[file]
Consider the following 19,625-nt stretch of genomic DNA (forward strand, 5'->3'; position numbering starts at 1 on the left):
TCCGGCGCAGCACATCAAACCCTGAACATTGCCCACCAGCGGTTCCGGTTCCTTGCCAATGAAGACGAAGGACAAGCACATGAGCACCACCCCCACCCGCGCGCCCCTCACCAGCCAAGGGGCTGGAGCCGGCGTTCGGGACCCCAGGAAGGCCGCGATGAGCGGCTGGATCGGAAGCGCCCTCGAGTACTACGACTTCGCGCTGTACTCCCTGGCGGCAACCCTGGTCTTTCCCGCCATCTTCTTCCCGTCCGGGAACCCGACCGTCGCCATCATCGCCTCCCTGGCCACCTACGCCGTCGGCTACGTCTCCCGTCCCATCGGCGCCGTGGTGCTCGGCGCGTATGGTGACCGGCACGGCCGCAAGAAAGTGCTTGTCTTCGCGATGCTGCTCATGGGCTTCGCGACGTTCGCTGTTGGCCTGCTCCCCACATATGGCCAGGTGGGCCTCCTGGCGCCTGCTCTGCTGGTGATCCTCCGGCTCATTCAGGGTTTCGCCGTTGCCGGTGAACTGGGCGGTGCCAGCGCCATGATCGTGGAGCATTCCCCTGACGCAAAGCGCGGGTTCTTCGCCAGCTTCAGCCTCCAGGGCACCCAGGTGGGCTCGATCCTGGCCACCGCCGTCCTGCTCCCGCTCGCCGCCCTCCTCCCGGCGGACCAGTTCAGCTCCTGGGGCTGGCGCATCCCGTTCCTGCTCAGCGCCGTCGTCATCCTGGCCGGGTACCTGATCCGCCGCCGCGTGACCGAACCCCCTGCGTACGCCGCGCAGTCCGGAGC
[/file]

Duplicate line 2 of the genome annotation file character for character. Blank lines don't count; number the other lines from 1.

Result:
TCCGGCGCAGCACATCAAACCCTGAACATTGCCCACCAGCGGTTCCGGTTCCTTGCCAATGAAGACGAAGGACAAGCACATGAGCACCACCCCCACCCGCGCGCCCCTCACCAGCCAAGGGGCTGGAGCCGGCGTTCGGGACCCCAGGAAGGCCGCGATGAGCGGCTGGATCGGAAGCGCCCTCGAGTACTACGACTTCGCGCTGTACTCCCTGGCGGCAACCCTGGTCTTTCCCGCCATCTTCTTCCCGTCCGGGAACCCGACCGTCGCCATCATCGCCTCCCTGGCCACCTACGCCGTCGGCTACGTCTCCCGTCCCATCGGCGCCGTGGTGCTCGGCGCGTATGGTGACCGGCACGGCCGCAAGAAAGTGCTTGTCTTCGCGATGCTGCTCATGGGCTTCGCGACGTTCGCTGTTGGCCTGCTCCCCACATATGGCCAGGTGGGCCTCCTGGCGCCTGCTCTGCTGGTGATCCTCCGGCTCATTCAGGGTTTCGCCGTTGCCGGTGAACTGGGCGGTGCCAGCGCCATGATCGTGGAGCATTCCCCTGACGCAAAGCGCGGGTTCTTCGCCAGCTTCAGCCTCCAGGGCACCCAGGTGGGCTCGATCCTGGCCACCGCCGTCCTGCTCCCGCTCGCCGCCCTCCTCCCGGCGGACCAGTTCAGCTCCTGGGGCTGGCGCATCCCGTTCCTGCTCAGCGCCGTCGTCATCCTGGCCGGGTACCTGATCCGCCGCCGCGTGACCGAACCCCCTGCGTACGCCGCGCAGTCCGGAGC